B.C. man is one of the first Canadians with dementia to die with medical assistance
A person with dementia who meets the MAID criteria should be eligible, doctor says
When Canada's medical assistance in dying law was passed in 2016, the widespread assumption — among doctors, lawyers, patients and even MAID providers — was that it excluded those with a dementia diagnosis.
Gayle Garlock decided to challenge that assumption. On Aug. 26, the Victoria man became one of the first Canadians with a dementia diagnosis publicly reported to have received MAID.
His case is a sign of a growing consensus that a dementia diagnosis does not necessarily preclude eligibility.
"In my opinion, the majority of providers in this country have come to the conclusion that patients with dementia can be assessed for an assisted death, that some of them may be eligible in certain circumstances, and if that is the case, they'd be willing to help them," said Dr. Stefanie Green, the head of the Canadian Association of MAID Assessors and Providers (CAMAP).
If someone with dementia meets the criteria for MAID — mental capacity for informed consent, intolerable suffering, and a foreseeable death — they should be eligible, she said.
This is not an expansion of our law … This is a maturing of the understanding of what we're doing.— Dr. Stefanie Green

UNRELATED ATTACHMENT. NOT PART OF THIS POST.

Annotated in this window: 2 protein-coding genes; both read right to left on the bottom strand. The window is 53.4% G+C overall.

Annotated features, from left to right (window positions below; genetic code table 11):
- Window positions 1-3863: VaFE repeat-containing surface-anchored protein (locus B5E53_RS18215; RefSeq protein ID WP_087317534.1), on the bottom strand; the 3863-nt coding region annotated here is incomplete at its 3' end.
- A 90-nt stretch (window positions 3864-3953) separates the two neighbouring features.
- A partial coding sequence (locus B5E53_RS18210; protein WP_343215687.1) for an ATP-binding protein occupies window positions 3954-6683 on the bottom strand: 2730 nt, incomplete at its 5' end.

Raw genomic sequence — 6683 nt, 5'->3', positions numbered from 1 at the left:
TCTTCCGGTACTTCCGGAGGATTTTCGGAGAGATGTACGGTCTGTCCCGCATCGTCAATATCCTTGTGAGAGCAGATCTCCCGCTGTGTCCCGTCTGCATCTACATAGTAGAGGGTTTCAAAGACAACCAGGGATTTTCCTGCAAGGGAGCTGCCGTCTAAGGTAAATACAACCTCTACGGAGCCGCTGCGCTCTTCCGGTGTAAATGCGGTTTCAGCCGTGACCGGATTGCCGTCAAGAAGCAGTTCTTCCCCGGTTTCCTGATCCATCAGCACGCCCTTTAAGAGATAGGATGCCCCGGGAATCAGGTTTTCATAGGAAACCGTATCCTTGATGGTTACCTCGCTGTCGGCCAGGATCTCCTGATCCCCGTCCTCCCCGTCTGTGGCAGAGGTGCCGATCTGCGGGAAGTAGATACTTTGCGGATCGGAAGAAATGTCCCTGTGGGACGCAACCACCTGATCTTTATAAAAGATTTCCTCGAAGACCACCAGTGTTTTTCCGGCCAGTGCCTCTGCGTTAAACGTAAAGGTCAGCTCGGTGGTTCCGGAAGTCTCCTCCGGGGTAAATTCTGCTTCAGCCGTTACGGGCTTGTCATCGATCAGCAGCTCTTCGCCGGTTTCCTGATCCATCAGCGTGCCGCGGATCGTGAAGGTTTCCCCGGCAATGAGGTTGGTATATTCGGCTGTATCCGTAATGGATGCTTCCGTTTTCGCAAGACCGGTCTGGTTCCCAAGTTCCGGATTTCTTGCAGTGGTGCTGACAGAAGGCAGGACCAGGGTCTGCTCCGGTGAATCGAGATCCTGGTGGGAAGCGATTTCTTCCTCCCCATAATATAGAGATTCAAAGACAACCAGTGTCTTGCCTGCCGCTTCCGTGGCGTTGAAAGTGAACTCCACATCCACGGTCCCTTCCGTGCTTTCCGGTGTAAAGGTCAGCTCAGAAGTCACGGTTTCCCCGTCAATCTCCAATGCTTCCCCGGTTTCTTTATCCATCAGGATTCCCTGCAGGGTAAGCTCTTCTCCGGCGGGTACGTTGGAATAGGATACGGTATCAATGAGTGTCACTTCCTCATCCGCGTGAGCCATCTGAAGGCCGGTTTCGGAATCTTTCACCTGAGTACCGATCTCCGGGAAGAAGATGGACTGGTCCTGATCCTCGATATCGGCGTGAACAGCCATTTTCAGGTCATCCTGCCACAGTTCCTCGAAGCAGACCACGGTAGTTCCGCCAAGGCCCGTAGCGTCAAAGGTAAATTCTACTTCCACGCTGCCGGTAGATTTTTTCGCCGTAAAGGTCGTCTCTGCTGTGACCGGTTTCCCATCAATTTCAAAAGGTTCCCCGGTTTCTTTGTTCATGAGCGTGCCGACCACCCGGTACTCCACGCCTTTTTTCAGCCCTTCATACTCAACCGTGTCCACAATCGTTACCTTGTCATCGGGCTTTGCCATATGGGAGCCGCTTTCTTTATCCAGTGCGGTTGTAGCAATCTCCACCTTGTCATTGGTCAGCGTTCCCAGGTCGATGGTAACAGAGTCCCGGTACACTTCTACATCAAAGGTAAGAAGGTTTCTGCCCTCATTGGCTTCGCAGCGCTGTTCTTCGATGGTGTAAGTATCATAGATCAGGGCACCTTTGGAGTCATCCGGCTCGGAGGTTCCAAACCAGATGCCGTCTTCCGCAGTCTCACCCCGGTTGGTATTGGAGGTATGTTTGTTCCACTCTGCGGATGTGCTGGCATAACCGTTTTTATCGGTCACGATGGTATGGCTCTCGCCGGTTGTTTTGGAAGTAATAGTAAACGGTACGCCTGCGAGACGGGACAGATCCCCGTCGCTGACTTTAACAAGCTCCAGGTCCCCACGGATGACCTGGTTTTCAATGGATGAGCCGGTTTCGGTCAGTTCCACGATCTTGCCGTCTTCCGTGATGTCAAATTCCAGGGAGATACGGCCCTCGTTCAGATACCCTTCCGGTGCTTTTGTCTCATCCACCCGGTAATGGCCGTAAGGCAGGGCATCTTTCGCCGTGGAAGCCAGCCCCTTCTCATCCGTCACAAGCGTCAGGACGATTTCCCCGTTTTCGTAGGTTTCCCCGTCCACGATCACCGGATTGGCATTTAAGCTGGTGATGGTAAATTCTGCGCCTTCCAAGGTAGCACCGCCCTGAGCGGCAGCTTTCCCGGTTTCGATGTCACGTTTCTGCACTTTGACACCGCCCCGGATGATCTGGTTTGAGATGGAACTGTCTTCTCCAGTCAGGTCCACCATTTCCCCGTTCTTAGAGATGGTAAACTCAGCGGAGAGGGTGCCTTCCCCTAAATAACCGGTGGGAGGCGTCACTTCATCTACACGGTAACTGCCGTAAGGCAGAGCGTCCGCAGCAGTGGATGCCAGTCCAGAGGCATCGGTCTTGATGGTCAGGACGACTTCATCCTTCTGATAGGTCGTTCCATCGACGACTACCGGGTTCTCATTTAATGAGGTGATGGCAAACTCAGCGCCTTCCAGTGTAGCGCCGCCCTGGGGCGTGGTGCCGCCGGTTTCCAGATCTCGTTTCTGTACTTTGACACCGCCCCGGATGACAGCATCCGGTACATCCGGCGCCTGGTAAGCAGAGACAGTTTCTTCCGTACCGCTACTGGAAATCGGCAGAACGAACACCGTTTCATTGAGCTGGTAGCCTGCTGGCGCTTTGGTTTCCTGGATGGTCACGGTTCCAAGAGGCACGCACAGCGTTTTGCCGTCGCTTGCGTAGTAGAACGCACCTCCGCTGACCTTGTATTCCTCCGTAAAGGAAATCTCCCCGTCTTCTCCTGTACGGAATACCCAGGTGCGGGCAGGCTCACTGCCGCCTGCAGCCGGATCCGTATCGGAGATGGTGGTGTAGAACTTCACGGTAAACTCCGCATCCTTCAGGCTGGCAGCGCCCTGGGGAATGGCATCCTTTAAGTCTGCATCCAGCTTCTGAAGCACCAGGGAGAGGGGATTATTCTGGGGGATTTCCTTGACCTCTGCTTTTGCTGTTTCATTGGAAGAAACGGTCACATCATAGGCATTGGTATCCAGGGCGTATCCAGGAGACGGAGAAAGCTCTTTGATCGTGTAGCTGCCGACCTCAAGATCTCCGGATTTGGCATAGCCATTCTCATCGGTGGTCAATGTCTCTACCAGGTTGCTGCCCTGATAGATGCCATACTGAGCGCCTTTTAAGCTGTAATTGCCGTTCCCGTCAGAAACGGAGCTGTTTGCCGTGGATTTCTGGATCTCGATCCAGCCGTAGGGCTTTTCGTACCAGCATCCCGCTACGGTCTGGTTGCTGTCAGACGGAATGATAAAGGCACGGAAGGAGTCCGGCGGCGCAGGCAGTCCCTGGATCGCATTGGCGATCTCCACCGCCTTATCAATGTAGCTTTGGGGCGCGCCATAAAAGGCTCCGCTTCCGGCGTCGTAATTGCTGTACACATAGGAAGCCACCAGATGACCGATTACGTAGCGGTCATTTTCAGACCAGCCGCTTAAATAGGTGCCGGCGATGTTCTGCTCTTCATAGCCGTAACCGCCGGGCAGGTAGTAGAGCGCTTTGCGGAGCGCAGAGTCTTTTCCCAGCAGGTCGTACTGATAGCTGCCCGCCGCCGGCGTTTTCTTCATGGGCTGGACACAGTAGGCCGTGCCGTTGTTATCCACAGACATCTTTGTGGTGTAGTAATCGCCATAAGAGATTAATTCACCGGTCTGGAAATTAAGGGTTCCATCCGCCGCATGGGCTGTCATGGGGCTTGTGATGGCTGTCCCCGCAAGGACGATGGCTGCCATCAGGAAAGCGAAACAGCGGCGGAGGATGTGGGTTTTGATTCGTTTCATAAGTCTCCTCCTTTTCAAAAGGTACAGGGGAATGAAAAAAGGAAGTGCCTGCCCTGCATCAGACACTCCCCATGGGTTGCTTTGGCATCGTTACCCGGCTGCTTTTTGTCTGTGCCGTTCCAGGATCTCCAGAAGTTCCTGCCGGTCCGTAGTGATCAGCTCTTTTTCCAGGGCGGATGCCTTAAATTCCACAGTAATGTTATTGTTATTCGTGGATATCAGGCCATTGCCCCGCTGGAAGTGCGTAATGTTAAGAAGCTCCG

Green, who provided MAID to Garlock, was initially hesitant to speak publicly about the case, but decided these assisted deaths should not take place "in secret."
Barbara Garlock, Gayle's widow, said he wanted his story told.
"It was hugely important to Gayle that some good come out of this. Many people don't want this option … but for those who want the option, I hope, he hoped … it would open the door for them," she told The Sunday Edition's documentary producer Alisa Siegel.
Losing the ability to read
From the beginning of their marriage in 1968, Barbara knew Gayle's "need to read" was integral to who he was.
Then one day, the retired university librarian and scholar found that he couldn't read a map. In 2014, when he was 70, he was diagnosed with Lewy body dementia, the second most common form of progressive dementia after Alzheimer's disease. The condition also involves physical symptoms similar to Parkinson's disease.
"That was one of the losses that he would define as intolerable suffering: being unable to read," said Barbara.
He wasn't ready to die yet, but wanted to know if MAID would be an eventual option.
When he first met with Green in 2018, the doctor turned him down. She wasn't sure he met the criteria, and she wasn't sure she would be willing to help him even if he did.
His case "seemed very much on the edge. ... The risk of not meeting the eligibility criteria, or not being found to have done so properly, is a criminal offence, which leaves me liable to go to jail for up to 14 years," Green said.
"I promised my husband when I first started doing this work that I would do it openly and honestly and publicly, but that I would not go to jail."
Reconsidering the request
Green stayed in touch with Gayle and continued to think about his request.
In 2017, she had received an application for MAID from Mary Wilson, a Victoria woman with Alzheimer's. Green considered helping her, but withdrew from the case because of the risks involved.